The answer practically leaps to my lips: the complete and utter acceptance of who I really am.
Maybe this sounds sentimental or overly romantic. On the contrary, it’s downright Darwinist. In a survival-of-the-fittest kind of world, plants and animals (including human animals) must attend to the world as it really is. Moment to moment, they must assess what’s really going on, and they have to be right (at least most of the time) in order to survive. How fast can that bear really run if I turn tail and flee? Just how injured is that limping elk, if my pack and I try to take it down? Is this plant really poisonous, or does it just look similar to one that is? In the natural world, understanding the abilities and intentions of others is a matter of life and death. In the wild, everyone is watching you.
Living in a complex more-than-human community also requires unflinching introspection and self-knowledge. Spend any time in the holy wild, and you’ll be faced with some of the most basic questions:Just how fast can I run, and for how long? Just how hungry am I? How long before my energy gives out? How cold and wet can I get before I need to take shelter? And these naturally lead to the more existential, but just as essential: What exactly are my abilities, and to what extent can I improve and expand them? What are my own intentions and desires? Just how badly do I want them? What am I willing to risk?
There is a dance here, between profound self-awareness and the sense of being keenly observed, sought out and known by the surrounding world. It is a dance that many religious seekers have felt when they’ve gone in search of solitude in the wilderness. In his book on apophatic desert and mountain spirituality, The Solace of Fierce Landscapes: Exploring Desert and Mountain Spirituality, Belden C. Lane acknowledges this feeling of attending and being attended to even as he insists on the mindless indifference of a landscape defined by its harshness, emptiness and silence. Over and over, he recounts how startled he is by the deep and abiding sense of being loved that he discovers in such places. “Why am I drawn to desert and mountain fierceness?” he asks.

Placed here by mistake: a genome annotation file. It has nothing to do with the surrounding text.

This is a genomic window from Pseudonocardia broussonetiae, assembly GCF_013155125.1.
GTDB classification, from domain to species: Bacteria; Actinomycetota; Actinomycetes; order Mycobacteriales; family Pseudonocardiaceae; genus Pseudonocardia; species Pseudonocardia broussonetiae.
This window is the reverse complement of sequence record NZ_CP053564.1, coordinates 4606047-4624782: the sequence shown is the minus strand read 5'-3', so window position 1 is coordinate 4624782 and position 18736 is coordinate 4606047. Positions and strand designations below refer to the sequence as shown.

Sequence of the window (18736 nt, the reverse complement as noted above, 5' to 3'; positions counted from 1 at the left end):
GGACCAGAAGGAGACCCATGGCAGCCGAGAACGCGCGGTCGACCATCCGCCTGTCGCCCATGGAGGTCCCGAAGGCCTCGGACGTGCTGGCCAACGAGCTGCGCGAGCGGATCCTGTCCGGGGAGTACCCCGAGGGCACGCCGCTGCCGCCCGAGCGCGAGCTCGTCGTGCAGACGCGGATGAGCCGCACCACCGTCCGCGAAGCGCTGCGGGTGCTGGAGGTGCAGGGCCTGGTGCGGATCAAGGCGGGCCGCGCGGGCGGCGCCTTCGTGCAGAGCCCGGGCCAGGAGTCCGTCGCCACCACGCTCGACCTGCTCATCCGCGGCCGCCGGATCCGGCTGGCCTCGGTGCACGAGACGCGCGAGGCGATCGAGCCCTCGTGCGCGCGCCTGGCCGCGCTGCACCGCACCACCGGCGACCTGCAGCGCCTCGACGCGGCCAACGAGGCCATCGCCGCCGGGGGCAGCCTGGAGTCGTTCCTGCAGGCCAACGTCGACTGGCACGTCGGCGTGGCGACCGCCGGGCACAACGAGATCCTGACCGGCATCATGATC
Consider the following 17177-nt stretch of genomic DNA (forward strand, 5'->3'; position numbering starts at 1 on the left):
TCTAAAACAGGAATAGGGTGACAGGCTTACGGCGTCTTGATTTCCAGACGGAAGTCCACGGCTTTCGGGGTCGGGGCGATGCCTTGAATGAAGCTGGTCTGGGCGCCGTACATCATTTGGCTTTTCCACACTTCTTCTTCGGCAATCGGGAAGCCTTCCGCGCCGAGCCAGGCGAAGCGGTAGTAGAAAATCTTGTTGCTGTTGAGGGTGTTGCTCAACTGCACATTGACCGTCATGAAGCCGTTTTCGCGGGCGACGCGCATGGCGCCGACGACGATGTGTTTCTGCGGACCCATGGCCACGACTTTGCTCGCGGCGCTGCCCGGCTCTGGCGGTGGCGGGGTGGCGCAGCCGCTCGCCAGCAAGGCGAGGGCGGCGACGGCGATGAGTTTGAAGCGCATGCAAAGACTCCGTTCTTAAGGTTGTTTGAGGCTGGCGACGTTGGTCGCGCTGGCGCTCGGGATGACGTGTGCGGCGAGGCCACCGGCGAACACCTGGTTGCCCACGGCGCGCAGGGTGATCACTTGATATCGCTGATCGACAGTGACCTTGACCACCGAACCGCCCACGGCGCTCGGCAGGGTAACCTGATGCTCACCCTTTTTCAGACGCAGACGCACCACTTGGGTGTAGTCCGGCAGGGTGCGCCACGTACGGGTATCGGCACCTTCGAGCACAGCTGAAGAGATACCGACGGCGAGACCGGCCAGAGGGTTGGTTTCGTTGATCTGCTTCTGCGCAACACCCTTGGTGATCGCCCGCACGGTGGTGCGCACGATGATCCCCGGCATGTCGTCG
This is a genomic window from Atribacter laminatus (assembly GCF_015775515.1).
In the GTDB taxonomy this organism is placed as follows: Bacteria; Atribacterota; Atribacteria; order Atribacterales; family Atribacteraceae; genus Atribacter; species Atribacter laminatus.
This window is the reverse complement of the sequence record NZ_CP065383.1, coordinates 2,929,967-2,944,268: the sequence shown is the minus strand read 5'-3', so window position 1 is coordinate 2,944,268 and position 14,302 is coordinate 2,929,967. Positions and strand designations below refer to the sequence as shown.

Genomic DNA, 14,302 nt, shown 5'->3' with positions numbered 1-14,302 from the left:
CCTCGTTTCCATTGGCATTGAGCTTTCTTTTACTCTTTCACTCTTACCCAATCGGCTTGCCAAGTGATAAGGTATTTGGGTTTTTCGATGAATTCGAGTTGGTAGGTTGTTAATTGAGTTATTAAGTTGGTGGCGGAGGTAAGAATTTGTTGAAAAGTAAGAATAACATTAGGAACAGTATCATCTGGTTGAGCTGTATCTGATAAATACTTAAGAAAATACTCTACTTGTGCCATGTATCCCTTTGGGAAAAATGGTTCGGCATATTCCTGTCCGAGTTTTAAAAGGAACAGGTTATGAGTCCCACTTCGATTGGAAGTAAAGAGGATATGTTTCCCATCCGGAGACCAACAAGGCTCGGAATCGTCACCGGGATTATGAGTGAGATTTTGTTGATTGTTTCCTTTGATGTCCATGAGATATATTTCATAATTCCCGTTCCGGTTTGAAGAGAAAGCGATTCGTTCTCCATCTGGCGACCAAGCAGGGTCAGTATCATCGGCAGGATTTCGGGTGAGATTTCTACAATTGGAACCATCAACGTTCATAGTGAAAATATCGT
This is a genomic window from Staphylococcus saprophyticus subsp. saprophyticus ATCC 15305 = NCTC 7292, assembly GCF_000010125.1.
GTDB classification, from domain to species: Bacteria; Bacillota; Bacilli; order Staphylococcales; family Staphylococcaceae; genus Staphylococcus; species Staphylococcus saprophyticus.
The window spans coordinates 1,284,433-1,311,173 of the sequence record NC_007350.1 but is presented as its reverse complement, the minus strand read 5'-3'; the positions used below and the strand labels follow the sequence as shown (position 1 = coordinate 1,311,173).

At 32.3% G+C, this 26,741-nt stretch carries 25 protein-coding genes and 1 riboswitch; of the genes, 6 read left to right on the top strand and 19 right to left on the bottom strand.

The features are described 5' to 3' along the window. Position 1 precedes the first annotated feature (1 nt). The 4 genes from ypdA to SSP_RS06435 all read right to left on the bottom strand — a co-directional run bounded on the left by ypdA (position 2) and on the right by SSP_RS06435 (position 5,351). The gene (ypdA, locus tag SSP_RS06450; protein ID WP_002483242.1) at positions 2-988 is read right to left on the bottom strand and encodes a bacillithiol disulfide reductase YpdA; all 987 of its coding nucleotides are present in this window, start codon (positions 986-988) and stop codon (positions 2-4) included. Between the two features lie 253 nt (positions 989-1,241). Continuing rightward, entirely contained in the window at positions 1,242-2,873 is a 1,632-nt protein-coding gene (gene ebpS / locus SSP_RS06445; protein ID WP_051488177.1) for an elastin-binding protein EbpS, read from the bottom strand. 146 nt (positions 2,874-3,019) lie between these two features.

What impels me to its unmitigated honesty, its dreadful capacity to strip bare, its long, compelling silence? It’s the frail hope that in finding myself brought to the edge — to the macabre, stone-silent edge of death itself — I may hear a word whispered in its loneliness. The word is “love,” spoken pointedly and undeniably to me.
This love is a longing that arises naturally between ourselves and the world of which we are both a part and apart. It is the love of attention — a word that not only speaks of willing presence (as in, attending the party) and loving service (as in, attending to her wounds) but also evokes a feeling of tension itself, the act of leaning in close, stretching ourselves towards that which draws us.
In the Western worldview, this tension is deliberately heightened into paradox by the theological assumption of an intimate but indifferent earth, and a distant yet loving God. The more we deny the living, relational personhood of the landscape and its many denizens, the more we feel broken by our limitations and self-imposed loneliness. The more we insist on God as a power of perfect might and majesty, the stranger it seems to us that he could possibly care about our flawed and fleeting mortal selves… and the more we feel inexplicably, undeservedly redeemed when we are forced, in our extremity, to acknowledge that yet somehow we still feel loved, we still feel accepted just as we are.